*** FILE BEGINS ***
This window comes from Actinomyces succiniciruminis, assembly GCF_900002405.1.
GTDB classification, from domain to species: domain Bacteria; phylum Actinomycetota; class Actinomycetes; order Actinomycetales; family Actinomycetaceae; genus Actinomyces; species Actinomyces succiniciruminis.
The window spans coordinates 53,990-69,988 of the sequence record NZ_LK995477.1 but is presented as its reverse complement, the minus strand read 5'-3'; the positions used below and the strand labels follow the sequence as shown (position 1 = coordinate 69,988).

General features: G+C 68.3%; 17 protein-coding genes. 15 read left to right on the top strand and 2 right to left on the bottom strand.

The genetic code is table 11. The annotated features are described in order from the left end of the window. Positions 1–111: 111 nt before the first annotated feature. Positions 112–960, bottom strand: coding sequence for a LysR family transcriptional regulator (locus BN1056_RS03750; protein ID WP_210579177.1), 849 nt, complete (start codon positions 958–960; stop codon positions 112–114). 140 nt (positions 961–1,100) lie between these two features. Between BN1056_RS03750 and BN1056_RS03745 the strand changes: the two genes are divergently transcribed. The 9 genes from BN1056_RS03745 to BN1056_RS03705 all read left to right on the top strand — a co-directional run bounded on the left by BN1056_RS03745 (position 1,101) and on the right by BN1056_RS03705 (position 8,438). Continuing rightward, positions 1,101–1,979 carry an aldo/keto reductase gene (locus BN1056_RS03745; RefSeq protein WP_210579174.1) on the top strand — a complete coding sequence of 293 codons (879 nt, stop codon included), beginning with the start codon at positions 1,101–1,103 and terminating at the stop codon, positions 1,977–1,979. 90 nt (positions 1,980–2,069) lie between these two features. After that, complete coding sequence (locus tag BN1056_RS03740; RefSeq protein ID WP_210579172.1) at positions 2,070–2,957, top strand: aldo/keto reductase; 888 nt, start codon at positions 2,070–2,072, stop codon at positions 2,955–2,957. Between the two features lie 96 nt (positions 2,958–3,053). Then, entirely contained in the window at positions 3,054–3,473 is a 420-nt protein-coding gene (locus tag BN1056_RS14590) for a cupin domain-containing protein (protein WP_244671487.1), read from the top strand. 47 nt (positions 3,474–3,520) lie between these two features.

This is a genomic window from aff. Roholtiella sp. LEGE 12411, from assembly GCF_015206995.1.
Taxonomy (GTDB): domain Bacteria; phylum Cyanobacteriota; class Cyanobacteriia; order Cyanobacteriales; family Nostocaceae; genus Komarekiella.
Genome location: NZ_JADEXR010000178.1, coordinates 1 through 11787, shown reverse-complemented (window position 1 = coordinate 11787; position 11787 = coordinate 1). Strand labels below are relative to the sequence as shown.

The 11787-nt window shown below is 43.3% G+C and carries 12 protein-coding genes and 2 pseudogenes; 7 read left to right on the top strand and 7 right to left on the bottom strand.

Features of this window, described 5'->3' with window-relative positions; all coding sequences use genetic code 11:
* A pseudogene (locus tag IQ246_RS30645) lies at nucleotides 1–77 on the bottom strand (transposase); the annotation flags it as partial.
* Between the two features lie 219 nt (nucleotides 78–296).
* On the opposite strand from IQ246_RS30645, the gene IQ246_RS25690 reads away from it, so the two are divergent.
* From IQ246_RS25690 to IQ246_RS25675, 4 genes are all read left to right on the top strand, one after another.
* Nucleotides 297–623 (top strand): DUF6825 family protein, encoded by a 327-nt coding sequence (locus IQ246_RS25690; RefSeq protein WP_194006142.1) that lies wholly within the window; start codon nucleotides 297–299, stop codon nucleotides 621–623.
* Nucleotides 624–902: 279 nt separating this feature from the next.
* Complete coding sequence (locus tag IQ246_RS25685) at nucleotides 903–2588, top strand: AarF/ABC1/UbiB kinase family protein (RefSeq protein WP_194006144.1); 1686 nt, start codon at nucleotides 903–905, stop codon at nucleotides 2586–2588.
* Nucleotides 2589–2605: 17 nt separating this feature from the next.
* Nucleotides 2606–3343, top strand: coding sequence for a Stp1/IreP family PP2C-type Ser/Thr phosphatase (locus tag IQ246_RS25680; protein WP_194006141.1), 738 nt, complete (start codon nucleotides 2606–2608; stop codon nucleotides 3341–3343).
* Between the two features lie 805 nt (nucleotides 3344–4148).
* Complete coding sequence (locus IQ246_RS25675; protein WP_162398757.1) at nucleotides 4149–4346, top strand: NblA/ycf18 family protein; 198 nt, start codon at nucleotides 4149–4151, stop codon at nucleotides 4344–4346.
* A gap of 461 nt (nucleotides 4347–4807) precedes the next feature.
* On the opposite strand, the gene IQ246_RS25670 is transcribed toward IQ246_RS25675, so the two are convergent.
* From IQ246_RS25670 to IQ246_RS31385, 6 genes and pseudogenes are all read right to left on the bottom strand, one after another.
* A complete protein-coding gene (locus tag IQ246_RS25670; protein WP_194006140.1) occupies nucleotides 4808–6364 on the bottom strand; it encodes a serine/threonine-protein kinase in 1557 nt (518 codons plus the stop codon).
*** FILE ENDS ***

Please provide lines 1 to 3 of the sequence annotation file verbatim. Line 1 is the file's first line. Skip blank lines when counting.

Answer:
This window comes from Actinomyces succiniciruminis, assembly GCF_900002405.1.
GTDB classification, from domain to species: domain Bacteria; phylum Actinomycetota; class Actinomycetes; order Actinomycetales; family Actinomycetaceae; genus Actinomyces; species Actinomyces succiniciruminis.
The window spans coordinates 53,990-69,988 of the sequence record NZ_LK995477.1 but is presented as its reverse complement, the minus strand read 5'-3'; the positions used below and the strand labels follow the sequence as shown (position 1 = coordinate 69,988).